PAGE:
However, when completed, the wind farms could prove a financial boon for the county which has lost population since the 2000 census — something that affects tax revenue for local governments in the county.

“The county would love to have (the wind farms), and for the school districts this is a big deal,” Miller said. “Some one or two or three of them would benefit.”

Please notice the last article was in 2011. 9 years later it is still “ongoing”/ At this rate they will put up the turbines when the prairie catches on fire.

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Got there and read. More next week.

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Fires IN The Arctic – Need I say more

Well. I would say, They’re Here! To paraphrase the famous movies.See when I started to talk about green house gases and then global warming a little later it was always in the future tense. Like 2050 or 2040 but the god awful truth is that, the ruinous effects are here. Now. They are escalating.

https://public.wmo.int/en/media/news/unprecedented-wildfires-arctic

Unprecedented wildfires in the Arctic

12

Published

12 July 2019

Unusually hot and dry conditions in parts of the northern hemisphere have been conducive to fires raging from the Mediterranean to – in particular – the Arctic. Climate change, with rising temperatures and shifts in precipitation patterns, is amplifying the risk of wildfires and prolonging the season.

WMO’s Global Atmosphere Watch Programme has released a short animation which highlights the risks and explains how advances in satellite technology make it possible to detect and monitor fire dangers. Improving forecasting systems is important for predictions and warnings around fire danger and related air pollution hazards.

In addition to the direct threat from burning, wildfires also release harmful pollutants including particulate matter and toxic gases such as carbon monoxide, nitrogen oxides, and non-methane organic compounds into the atmosphere.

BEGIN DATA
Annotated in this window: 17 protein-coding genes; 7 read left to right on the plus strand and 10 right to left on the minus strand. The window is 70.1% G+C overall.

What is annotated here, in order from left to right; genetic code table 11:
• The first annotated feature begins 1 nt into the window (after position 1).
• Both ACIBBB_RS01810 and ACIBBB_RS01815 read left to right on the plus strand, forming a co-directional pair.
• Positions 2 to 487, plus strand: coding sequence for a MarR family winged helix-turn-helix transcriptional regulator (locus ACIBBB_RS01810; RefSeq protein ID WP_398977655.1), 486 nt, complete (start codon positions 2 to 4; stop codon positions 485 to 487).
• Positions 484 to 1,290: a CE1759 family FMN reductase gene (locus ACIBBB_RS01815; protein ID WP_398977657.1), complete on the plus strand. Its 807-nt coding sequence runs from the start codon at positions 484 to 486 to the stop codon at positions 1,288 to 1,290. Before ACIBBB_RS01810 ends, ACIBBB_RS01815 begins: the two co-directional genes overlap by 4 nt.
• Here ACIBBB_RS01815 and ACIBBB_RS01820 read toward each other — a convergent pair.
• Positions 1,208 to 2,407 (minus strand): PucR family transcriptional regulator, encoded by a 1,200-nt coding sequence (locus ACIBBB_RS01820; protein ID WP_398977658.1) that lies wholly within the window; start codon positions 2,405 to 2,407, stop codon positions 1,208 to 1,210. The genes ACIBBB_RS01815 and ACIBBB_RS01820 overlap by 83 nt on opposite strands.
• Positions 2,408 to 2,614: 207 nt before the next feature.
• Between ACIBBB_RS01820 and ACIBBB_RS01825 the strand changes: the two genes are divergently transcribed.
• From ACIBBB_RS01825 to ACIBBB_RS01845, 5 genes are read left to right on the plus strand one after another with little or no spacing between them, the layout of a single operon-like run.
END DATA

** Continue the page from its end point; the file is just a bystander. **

Particles and gases from burning biomass can be carried over long distances, affecting air quality in regions far away.

Heatwaves fuel fires

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Go there and read. More next week – if we are still here.

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Energy Efficiency In The Home – A fan sends me an excellent guide

I know it has been a while since I have put anything up about Residential Energy  Use, which is where this BLOG started out but we get requests from organizations to get a plug and so here you go.

Tyler <tyler@greenteensclub.org>
To:info@censys.org
Aug 7 at 1:01 PM

Hi there,

My name is Tyler and I’m a member of GreenTeensClub. We’re spreading resources that help make our planet a little healthier, like this home energy efficiency guide: https://www.basementguides.com/basement-and-home-energy/

I think your site is a great place to share this resource: http://censys.org/date/2015/05

The page includes the biggest culprits of energy waste in a home, tips for locating the source of energy-waste issues, and how to lower your bills while reducing your footprint.

Please help us spread awareness of the importance of making homes more energy efficient. Even if we only get a few people to make minor changes, then we’ve made a huge difference.

Thanks!
Tyler

GreenTeensClub

Basement And Home Energy

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Go there and read. More next week.

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Commercial Airplanes Are A Huge Cause Of Global Warming – People say no way

Her is why I say that Airplanes are the prime culprits of Global Warming. First: They Fly High. While fossil fueled Power Plants and Surface Transport Fleets emit huge green house gases many of them are mitigated before they can have much of a green house effect. But most jets fly right up there. I mean even some prop planes do too.

Second: The Fuel. Especially military flight fuel is bloody near kerosene.

Third: There are so many. It may be a myth but after 911 when so many planes were grounded the tempeture dropped a degree.

So this is kinda cool. Maybe we should call them personal air taxi’s or something. Yes they will be expensive. So what.

https://www.vox.com/2019/5/14/18535971/electric-airplane-aircraft-aviation-clean-energy

Aircraft fuel is notoriously dirty. This airline is betting on clean electricity.

Harbour Air wants to become the world’s first all-electric airline and start flying passengers by 2022.